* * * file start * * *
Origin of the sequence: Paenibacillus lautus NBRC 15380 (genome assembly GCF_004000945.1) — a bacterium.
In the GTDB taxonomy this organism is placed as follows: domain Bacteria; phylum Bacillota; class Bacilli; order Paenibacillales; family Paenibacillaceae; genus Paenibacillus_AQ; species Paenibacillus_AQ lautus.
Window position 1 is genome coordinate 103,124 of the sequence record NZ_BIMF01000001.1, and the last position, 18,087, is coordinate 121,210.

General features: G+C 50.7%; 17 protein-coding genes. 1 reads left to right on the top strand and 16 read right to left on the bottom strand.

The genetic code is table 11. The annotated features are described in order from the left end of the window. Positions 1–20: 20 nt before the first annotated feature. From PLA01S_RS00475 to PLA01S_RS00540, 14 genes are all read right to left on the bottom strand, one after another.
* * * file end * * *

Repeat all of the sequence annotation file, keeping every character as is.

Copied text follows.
Origin of the sequence: Paenibacillus lautus NBRC 15380 (genome assembly GCF_004000945.1) — a bacterium.
In the GTDB taxonomy this organism is placed as follows: domain Bacteria; phylum Bacillota; class Bacilli; order Paenibacillales; family Paenibacillaceae; genus Paenibacillus_AQ; species Paenibacillus_AQ lautus.
Window position 1 is genome coordinate 103,124 of the sequence record NZ_BIMF01000001.1, and the last position, 18,087, is coordinate 121,210.

General features: G+C 50.7%; 17 protein-coding genes. 1 reads left to right on the top strand and 16 read right to left on the bottom strand.

The genetic code is table 11. The annotated features are described in order from the left end of the window. Positions 1–20: 20 nt before the first annotated feature. From PLA01S_RS00475 to PLA01S_RS00540, 14 genes are all read right to left on the bottom strand, one after another.